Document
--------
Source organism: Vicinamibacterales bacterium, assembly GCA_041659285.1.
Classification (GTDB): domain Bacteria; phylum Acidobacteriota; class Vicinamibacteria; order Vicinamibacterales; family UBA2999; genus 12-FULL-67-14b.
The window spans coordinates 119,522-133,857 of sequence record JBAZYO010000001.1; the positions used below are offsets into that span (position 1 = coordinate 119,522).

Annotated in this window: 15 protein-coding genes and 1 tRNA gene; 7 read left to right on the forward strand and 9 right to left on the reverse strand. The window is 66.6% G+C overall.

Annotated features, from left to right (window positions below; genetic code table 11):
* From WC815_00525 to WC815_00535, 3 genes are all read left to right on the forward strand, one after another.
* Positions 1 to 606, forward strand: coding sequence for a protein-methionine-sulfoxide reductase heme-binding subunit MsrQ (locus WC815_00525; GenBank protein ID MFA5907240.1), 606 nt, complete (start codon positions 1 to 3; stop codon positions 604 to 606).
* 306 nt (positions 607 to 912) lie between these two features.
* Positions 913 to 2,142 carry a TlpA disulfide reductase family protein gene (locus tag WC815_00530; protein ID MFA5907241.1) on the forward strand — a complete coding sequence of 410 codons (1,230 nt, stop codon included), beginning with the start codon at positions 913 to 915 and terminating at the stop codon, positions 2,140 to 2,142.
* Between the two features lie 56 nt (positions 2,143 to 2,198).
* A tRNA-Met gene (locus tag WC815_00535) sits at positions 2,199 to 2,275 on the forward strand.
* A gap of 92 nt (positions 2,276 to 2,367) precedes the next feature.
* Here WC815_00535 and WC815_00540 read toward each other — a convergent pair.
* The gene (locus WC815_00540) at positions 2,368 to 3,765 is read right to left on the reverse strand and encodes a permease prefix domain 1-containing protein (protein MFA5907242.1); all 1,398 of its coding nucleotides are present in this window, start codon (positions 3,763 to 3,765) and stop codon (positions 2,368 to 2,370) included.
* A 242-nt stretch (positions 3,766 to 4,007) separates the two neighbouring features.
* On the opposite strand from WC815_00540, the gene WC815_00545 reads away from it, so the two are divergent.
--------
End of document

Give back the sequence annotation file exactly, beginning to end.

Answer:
Source organism: Vicinamibacterales bacterium, assembly GCA_041659285.1.
Classification (GTDB): domain Bacteria; phylum Acidobacteriota; class Vicinamibacteria; order Vicinamibacterales; family UBA2999; genus 12-FULL-67-14b.
The window spans coordinates 119,522-133,857 of sequence record JBAZYO010000001.1; the positions used below are offsets into that span (position 1 = coordinate 119,522).

Annotated in this window: 15 protein-coding genes and 1 tRNA gene; 7 read left to right on the forward strand and 9 right to left on the reverse strand. The window is 66.6% G+C overall.

Annotated features, from left to right (window positions below; genetic code table 11):
* From WC815_00525 to WC815_00535, 3 genes are all read left to right on the forward strand, one after another.
* Positions 1 to 606, forward strand: coding sequence for a protein-methionine-sulfoxide reductase heme-binding subunit MsrQ (locus WC815_00525; GenBank protein ID MFA5907240.1), 606 nt, complete (start codon positions 1 to 3; stop codon positions 604 to 606).
* 306 nt (positions 607 to 912) lie between these two features.
* Positions 913 to 2,142 carry a TlpA disulfide reductase family protein gene (locus tag WC815_00530; protein ID MFA5907241.1) on the forward strand — a complete coding sequence of 410 codons (1,230 nt, stop codon included), beginning with the start codon at positions 913 to 915 and terminating at the stop codon, positions 2,140 to 2,142.
* Between the two features lie 56 nt (positions 2,143 to 2,198).
* A tRNA-Met gene (locus tag WC815_00535) sits at positions 2,199 to 2,275 on the forward strand.
* A gap of 92 nt (positions 2,276 to 2,367) precedes the next feature.
* Here WC815_00535 and WC815_00540 read toward each other — a convergent pair.
* The gene (locus WC815_00540) at positions 2,368 to 3,765 is read right to left on the reverse strand and encodes a permease prefix domain 1-containing protein (protein MFA5907242.1); all 1,398 of its coding nucleotides are present in this window, start codon (positions 3,763 to 3,765) and stop codon (positions 2,368 to 2,370) included.
* A 242-nt stretch (positions 3,766 to 4,007) separates the two neighbouring features.
* On the opposite strand from WC815_00540, the gene WC815_00545 reads away from it, so the two are divergent.